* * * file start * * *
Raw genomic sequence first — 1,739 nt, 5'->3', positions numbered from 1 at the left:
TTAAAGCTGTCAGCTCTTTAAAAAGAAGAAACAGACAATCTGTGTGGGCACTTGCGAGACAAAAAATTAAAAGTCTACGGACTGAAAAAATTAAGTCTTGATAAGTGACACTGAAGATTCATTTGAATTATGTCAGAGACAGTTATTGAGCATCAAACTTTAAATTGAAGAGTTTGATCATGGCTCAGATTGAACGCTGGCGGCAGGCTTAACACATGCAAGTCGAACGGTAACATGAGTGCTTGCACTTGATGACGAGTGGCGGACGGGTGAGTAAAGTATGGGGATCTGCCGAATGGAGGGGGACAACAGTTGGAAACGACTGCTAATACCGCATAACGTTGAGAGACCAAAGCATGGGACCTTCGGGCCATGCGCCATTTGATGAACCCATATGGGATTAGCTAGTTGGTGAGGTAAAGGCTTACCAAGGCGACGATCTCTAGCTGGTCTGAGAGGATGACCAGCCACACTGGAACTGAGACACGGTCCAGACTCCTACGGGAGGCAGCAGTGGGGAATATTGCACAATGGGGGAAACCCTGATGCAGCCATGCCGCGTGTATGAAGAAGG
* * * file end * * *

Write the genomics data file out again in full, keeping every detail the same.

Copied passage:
Raw genomic sequence first — 1,739 nt, 5'->3', positions numbered from 1 at the left:
TTAAAGCTGTCAGCTCTTTAAAAAGAAGAAACAGACAATCTGTGTGGGCACTTGCGAGACAAAAAATTAAAAGTCTACGGACTGAAAAAATTAAGTCTTGATAAGTGACACTGAAGATTCATTTGAATTATGTCAGAGACAGTTATTGAGCATCAAACTTTAAATTGAAGAGTTTGATCATGGCTCAGATTGAACGCTGGCGGCAGGCTTAACACATGCAAGTCGAACGGTAACATGAGTGCTTGCACTTGATGACGAGTGGCGGACGGGTGAGTAAAGTATGGGGATCTGCCGAATGGAGGGGGACAACAGTTGGAAACGACTGCTAATACCGCATAACGTTGAGAGACCAAAGCATGGGACCTTCGGGCCATGCGCCATTTGATGAACCCATATGGGATTAGCTAGTTGGTGAGGTAAAGGCTTACCAAGGCGACGATCTCTAGCTGGTCTGAGAGGATGACCAGCCACACTGGAACTGAGACACGGTCCAGACTCCTACGGGAGGCAGCAGTGGGGAATATTGCACAATGGGGGAAACCCTGATGCAGCCATGCCGCGTGTATGAAGAAGG